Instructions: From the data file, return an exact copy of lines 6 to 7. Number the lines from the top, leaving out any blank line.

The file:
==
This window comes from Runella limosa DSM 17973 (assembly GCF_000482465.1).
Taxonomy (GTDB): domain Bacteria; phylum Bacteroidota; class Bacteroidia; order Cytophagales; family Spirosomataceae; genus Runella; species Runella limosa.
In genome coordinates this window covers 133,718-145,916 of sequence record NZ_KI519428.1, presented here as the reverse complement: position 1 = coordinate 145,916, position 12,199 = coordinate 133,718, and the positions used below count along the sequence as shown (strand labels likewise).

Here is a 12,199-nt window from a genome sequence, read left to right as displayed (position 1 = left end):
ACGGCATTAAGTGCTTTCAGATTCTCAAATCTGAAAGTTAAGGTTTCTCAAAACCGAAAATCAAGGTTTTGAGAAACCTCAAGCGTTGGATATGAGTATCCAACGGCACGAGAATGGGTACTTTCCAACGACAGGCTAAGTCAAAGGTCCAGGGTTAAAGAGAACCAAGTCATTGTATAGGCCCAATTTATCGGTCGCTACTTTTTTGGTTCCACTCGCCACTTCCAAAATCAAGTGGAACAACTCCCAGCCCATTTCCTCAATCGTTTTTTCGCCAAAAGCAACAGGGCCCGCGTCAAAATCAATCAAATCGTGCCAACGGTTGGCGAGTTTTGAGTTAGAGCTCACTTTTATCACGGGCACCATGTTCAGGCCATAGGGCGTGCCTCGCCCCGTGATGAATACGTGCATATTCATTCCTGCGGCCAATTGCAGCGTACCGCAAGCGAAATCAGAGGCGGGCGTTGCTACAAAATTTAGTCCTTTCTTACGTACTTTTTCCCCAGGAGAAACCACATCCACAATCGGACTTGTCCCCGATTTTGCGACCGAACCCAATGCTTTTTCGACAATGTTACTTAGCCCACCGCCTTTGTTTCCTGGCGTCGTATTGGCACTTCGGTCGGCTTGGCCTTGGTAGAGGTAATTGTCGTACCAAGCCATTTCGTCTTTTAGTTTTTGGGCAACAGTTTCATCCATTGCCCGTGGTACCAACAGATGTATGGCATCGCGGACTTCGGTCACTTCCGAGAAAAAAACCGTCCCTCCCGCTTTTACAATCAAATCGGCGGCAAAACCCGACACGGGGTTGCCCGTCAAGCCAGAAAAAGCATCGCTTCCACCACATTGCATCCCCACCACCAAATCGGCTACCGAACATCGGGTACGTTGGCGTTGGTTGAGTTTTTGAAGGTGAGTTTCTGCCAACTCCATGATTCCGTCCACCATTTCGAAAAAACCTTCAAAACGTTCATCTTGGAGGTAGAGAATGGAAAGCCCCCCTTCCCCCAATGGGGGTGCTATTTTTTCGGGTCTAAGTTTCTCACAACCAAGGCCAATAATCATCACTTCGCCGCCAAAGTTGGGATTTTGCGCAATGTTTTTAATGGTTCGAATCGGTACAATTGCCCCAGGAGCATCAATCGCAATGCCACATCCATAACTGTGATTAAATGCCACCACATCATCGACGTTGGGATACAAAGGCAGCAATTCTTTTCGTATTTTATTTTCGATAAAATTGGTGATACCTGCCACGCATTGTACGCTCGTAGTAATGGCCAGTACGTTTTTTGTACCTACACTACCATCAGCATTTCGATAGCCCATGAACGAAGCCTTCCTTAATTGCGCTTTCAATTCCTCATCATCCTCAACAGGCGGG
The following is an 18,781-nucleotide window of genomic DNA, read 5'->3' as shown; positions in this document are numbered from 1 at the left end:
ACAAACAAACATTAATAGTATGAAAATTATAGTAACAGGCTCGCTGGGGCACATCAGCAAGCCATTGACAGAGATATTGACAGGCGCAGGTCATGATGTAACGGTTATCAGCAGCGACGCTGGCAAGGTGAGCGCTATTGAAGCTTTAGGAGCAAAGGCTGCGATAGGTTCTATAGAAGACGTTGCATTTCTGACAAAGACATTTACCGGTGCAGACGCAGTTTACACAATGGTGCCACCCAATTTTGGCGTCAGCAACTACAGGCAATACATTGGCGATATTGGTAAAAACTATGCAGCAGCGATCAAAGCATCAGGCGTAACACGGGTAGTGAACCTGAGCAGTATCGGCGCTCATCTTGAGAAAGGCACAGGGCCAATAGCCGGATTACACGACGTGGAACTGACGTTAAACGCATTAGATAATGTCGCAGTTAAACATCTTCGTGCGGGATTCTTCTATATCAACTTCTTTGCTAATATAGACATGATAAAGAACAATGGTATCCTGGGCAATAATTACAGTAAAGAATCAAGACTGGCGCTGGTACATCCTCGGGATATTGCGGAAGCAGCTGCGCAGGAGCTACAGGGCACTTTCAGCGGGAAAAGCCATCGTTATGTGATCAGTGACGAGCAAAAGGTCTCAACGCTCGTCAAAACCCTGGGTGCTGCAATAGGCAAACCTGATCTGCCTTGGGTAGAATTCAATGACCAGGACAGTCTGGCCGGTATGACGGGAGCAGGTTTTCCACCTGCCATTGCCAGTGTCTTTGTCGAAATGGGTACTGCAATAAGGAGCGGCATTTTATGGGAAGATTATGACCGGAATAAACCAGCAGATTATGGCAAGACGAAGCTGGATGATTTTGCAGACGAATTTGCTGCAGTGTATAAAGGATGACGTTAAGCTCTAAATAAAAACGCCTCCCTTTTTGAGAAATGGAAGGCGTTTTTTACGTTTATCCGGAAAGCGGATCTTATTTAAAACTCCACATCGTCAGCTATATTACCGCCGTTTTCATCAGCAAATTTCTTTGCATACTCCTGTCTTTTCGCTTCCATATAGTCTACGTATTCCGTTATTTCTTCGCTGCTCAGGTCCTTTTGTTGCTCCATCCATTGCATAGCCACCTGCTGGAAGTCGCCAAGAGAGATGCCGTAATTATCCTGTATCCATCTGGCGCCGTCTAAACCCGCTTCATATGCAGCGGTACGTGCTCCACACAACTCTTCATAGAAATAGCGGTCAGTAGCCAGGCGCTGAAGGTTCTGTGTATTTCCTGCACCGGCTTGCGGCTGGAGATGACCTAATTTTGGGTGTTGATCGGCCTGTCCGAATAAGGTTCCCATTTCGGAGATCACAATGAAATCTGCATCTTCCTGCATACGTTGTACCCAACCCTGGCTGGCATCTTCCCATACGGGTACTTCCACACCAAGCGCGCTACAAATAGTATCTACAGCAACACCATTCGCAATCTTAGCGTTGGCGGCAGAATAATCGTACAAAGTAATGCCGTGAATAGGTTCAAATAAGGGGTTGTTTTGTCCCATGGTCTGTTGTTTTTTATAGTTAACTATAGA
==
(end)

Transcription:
The following is an 18,781-nucleotide window of genomic DNA, read 5'->3' as shown; positions in this document are numbered from 1 at the left end:
ACAAACAAACATTAATAGTATGAAAATTATAGTAACAGGCTCGCTGGGGCACATCAGCAAGCCATTGACAGAGATATTGACAGGCGCAGGTCATGATGTAACGGTTATCAGCAGCGACGCTGGCAAGGTGAGCGCTATTGAAGCTTTAGGAGCAAAGGCTGCGATAGGTTCTATAGAAGACGTTGCATTTCTGACAAAGACATTTACCGGTGCAGACGCAGTTTACACAATGGTGCCACCCAATTTTGGCGTCAGCAACTACAGGCAATACATTGGCGATATTGGTAAAAACTATGCAGCAGCGATCAAAGCATCAGGCGTAACACGGGTAGTGAACCTGAGCAGTATCGGCGCTCATCTTGAGAAAGGCACAGGGCCAATAGCCGGATTACACGACGTGGAACTGACGTTAAACGCATTAGATAATGTCGCAGTTAAACATCTTCGTGCGGGATTCTTCTATATCAACTTCTTTGCTAATATAGACATGATAAAGAACAATGGTATCCTGGGCAATAATTACAGTAAAGAATCAAGACTGGCGCTGGTACATCCTCGGGATATTGCGGAAGCAGCTGCGCAGGAGCTACAGGGCACTTTCAGCGGGAAAAGCCATCGTTATGTGATCAGTGACGAGCAAAAGGTCTCAACGCTCGTCAAAACCCTGGGTGCTGCAATAGGCAAACCTGATCTGCCTTGGGTAGAATTCAATGACCAGGACAGTCTGGCCGGTATGACGGGAGCAGGTTTTCCACCTGCCATTGCCAGTGTCTTTGTCGAAATGGGTACTGCAATAAGGAGCGGCATTTTATGGGAAGATTATGACCGGAATAAACCAGCAGATTATGGCAAGACGAAGCTGGATGATTTTGCAGACGAATTTGCTGCAGTGTATAAAGGATGACGTTAAGCTCTAAATAAAAACGCCTCCCTTTTTGAGAAATGGAAGGCGTTTTTTACGTTTATCCGGAAAGCGGATCTTATTTAAAACTCCACATCGTCAGCTATATTACCGCCGTTTTCATCAGCAAATTTCTTTGCATACTCCTGTCTTTTCGCTTCCATATAGTCTACGTATTCCGTTATTTCTTCGCTGCTCAGGTCCTTTTGTTGCTCCATCCATTGCATAGCCACCTGCTGGAAGTCGCCAAGAGAGATGCCGTAATTATCCTGTATCCATCTGGCGCCGTCTAAACCCGCTTCATATGCAGCGGTACGTGCTCCACACAACTCTTCATAGAAATAGCGGTCAGTAGCCAGGCGCTGAAGGTTCTGTGTATTTCCTGCACCGGCTTGCGGCTGGAGATGACCTAATTTTGGGTGTTGATCGGCCTGTCCGAATAAGGTTCCCATTTCGGAGATCACAATGAAATCTGCATCTTCCTGCATACGTTGTACCCAACCCTGGCTGGCATCTTCCCATACGGGTACTTCCACACCAAGCGCGCTACAAATAGTATCTACAGCAACACCATTCGCAATCTTAGCGTTGGCGGCAGAATAATCGTACAAAGTAATGCCGTGAATAGGTTCAAATAAGGGGTTGTTTTGTCCCATGGTCTGTTGTTTTTTATAGTTAACTATAGA